Springer made the highlight reels with a tremendous catch in right field on April 12, 2015. With two outs and the bases loaded in the 10th inning of a game against the Texas Rangers, Leonys Martin hit a drive that was headed over the wall for a game-winning grand slam when George timed his jump perfectly and grabbed the ball above the padding. The Astros went on to win the game, 8-6, in 14 innings. He was hitting .264 with 13 homers and 29 RBIs in 75 games when he was hit by a pitch by Edinson Volquez of the Kansas City Royals on July 1st, breaking his wrist. He game back in September and was able to pay regularly the last month, ending up at .276 in 102 games, with 16 homers and 41 RBIs. He was 1 for 4 with a double during the Astros' win over the |New York Yankees in the Wild Card Game. In the Division Series against the Royals, he was 4 for 19 (.211), with a double and a homer, 3 RBIs and 5 runs scored. He followed that with a very solid season in 2016, when he played all 162 games, led the American League with 744 plate appearances, and scored 116 runs while hitting .261, he had 29 doubles and as many homer, in addition to 5 triples, drew 88 walks and drove in 88 runs. His only poor mark was in the base stealing department, as he was successful only 9 times while being caught stealing a league-leading 10.

He started the 2017 with a bang as he led off the bottom of the 1st inning with a homer off Felix Hernandez of the Seattle Mariners on opening day, April 3rd. On April 5th, he hit a three-run walk-off homer off Chase De Jong with two outs in the 13th to turn a 3-2 deficit into a 5-3 win over those same Mariners. Homering in his first at-bat of the game became a bit of a habit, as he did it twice more in the next six games, something unprecedented. He already had 12 lead-off home runs in his short career. On April 11th, he made it four lead-off homers in eight games as he turned the trick again, this time off Ariel Miranda of the Seattle Mariners, to set the Astros on their way to a 7-5 win. He had another great game on May 31st when he reached base in all six plate appearances against the Minnesota Twins in a 17-5 win. He once again led off the game with a homer, and added a second one later on in the game. He was named to the All-Star team for the first time that year and finished the season at .283 with 34 homers and 85 RBIs while scoring 112 runs in 140 games. He was named the winner of a Silver Slugger Award as one of the three best-hitting outfielders in the American League after the season. His strong hitting carried over in the postseason, as he hit .412 with 3 extra-base hits in the Division Series win over the Boston Red Sox. He slumped in the ALCS, though, hitting just .117 with no exra-base hits in Houston's win over the New York Yankees. He then started the 2017 World Series by wearing the proverbial "Golden Sombrero" in Game 1 against the Los Angeles Dodgers on October 24th, but he was an unstoppable force after that. he collected 11 hits over the next 6 games, including 3 doubles and 5 homers, scored 11 runs and drove in 7 to win the World Series Most Valuable Player Award as Houston triumphed in seven games, winning the first championship in franchise history.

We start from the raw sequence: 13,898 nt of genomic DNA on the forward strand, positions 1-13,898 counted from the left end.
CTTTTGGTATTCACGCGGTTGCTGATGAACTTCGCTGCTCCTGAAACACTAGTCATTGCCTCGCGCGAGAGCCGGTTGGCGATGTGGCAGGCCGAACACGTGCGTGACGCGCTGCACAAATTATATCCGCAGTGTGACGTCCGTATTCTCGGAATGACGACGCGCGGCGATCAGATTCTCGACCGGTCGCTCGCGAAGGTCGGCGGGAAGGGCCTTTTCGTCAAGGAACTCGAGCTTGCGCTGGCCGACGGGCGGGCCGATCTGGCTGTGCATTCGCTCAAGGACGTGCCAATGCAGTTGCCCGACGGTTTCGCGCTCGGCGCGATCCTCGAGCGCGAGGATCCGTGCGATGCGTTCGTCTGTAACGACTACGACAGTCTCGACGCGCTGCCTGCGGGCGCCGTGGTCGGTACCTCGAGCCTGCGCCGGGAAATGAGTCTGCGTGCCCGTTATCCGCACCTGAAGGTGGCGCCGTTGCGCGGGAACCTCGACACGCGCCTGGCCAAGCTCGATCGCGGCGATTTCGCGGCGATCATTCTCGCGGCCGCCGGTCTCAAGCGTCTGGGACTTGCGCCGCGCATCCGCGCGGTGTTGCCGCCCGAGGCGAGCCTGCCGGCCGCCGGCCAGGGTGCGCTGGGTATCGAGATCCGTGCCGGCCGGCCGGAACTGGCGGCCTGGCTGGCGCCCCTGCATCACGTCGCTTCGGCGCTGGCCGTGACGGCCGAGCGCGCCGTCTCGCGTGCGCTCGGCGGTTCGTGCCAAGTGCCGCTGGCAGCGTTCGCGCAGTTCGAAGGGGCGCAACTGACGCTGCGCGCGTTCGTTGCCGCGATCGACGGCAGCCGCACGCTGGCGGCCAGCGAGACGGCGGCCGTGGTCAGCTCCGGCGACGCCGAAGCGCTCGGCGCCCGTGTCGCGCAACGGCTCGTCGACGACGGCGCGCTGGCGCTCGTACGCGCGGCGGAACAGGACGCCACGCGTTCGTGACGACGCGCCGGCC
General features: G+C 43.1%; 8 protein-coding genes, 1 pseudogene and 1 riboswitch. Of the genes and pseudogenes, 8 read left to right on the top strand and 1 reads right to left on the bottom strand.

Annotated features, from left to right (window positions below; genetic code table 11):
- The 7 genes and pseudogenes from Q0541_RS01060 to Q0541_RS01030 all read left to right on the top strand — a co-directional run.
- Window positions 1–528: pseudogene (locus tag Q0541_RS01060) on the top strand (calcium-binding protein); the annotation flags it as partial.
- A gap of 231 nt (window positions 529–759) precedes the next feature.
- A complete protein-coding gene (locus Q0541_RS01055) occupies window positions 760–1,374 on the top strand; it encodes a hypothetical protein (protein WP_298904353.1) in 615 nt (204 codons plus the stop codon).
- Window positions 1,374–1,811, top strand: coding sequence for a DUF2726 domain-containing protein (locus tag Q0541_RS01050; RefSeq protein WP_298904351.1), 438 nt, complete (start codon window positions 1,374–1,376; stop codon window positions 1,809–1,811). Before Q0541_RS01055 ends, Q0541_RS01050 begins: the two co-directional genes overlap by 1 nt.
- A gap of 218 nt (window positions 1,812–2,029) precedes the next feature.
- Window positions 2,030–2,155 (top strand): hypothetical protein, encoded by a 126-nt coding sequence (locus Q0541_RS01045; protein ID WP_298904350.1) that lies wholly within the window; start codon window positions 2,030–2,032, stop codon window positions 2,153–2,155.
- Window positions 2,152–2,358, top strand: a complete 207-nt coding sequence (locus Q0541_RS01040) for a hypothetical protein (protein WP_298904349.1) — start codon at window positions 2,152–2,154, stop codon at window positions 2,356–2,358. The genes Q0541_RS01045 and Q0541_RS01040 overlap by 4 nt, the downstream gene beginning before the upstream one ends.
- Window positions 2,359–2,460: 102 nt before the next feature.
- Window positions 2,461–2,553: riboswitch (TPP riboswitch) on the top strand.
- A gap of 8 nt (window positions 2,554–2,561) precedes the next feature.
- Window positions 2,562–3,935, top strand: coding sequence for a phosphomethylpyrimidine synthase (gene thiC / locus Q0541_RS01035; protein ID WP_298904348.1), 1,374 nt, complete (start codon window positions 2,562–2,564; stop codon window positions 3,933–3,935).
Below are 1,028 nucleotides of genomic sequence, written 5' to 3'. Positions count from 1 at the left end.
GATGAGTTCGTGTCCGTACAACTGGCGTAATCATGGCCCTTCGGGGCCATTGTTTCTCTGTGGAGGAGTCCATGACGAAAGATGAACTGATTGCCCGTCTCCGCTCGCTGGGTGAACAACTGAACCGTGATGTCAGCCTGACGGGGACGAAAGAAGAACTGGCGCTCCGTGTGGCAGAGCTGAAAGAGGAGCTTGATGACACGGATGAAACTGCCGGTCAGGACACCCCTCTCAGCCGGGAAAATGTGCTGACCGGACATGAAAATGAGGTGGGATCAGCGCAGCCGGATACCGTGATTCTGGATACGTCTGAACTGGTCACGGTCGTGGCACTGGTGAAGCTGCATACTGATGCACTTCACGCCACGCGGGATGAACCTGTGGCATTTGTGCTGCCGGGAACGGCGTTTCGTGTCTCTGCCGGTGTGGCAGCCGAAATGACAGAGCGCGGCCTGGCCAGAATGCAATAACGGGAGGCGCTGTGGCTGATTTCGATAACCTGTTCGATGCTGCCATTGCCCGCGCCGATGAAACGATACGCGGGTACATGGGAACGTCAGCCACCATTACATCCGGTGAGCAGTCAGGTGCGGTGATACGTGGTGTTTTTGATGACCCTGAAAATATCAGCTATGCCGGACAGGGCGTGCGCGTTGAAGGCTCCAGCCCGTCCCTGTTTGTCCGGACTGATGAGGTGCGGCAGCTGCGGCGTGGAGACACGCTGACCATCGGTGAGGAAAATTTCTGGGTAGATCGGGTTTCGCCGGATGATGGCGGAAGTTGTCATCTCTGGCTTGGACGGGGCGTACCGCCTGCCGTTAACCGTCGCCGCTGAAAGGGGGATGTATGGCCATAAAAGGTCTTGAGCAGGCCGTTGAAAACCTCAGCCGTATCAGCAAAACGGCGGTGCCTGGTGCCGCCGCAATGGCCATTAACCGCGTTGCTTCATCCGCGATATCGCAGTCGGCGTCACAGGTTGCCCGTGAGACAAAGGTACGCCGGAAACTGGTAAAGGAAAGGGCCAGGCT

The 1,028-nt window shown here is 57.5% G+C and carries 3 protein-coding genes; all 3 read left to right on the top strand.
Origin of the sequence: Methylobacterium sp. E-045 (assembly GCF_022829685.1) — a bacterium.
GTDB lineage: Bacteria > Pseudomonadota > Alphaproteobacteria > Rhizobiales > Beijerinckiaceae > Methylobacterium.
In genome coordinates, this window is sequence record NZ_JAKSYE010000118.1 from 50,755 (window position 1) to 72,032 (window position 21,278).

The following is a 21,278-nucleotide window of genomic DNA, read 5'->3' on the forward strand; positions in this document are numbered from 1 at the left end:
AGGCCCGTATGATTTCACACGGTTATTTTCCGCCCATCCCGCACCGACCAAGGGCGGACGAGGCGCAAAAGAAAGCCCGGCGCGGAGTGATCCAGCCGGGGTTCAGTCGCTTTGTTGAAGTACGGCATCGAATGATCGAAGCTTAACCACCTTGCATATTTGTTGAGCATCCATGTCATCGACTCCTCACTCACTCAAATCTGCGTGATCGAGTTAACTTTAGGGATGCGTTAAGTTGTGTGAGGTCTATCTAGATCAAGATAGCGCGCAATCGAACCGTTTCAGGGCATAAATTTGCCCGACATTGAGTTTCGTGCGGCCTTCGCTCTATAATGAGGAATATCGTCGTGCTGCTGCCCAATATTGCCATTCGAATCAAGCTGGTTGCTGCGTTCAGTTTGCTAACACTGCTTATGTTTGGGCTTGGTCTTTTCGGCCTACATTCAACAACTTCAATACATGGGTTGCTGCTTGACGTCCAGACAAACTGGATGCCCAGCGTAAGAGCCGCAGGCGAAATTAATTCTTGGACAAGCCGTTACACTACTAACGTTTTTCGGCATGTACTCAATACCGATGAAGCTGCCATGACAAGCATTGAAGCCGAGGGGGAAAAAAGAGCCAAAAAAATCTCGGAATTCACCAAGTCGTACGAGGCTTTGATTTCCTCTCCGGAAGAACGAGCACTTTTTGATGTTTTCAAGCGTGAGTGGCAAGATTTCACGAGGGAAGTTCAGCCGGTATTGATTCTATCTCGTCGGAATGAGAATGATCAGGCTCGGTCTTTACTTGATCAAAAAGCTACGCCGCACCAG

On May 7, 2018, Springer tied an Astros team record by collecting 6 hits in a 16-2 win over the Oakland Athletics. By the 4th inning, he had already hit a double, a three-run homer and a single, but he failed to complete the cycle in his next three at-bats, singling each time instead. Only Hall of Famer Joe Morgan had ever had a six-hit game for Houston, and it had come in a 12-inning game on July 8, 1965, when the team was still known as the Houston Colt .45's. In 140 games that season, he hit .265 with 22 homers and 71 RBIs and also scored 102 runs. He returned to the All-Star Game. He again was outstanding in the postseason, hitting .429 with 3 homers in the Astros' three-game sweep of the Cleveland Indians in the Division Series, and .381 with another homer and 5 RBIs in their loss in five games to the Boston Red Sox in the ALCS.

He got off to a great start in 2019. On May 12th, he had a 5-for-5 game with 2 homers, 5 runs and 4 RBIs in a 15-5 win over the Texas Rangers. At that point, he was hitting .321 in 41 games and leading the AL in runs, hits, homers, RBIs, slugging, OPS and OPS+. His season was interrupted on May 25th when he was placed on the injured list as a result of pulling a hamstring while trying to make a sliding catch in foul territory in a game against the Boston Red Sox the previous night.

Notable Achievements[edit]

Sources[edit]

Further Reading[edit]

  • Ted Berg: "George Springer hit .115 in the ALCS, then had one of the greatest World Series of all time", "For the Win!", USA Today Sports, November 2, 2017. [1]
  • Anthony Castrovince: "Springer swats his way to MVP honors: Astros' leadoff man ties Reggie, Utley for most HRs in one World Series", mlb.com, November 2, 2017. [2]
  • Richard Justice: "Springer masters baseball, speech disorder: Astros star outfielder hopes to help others dealing with similar issues", mlb.com, July 12, 2017. [3]
  • Brian McTaggart: "Series MVP Springer entering his prime", December 15, 2017. [4]
  • Joe Posnanski: "Highs, lows of Springer, Bellinger tell Series tale: Astros star shakes off slump, becomes Classic MVP; LA slugger breaks K record", mlb.com, November 2, 2017. [5]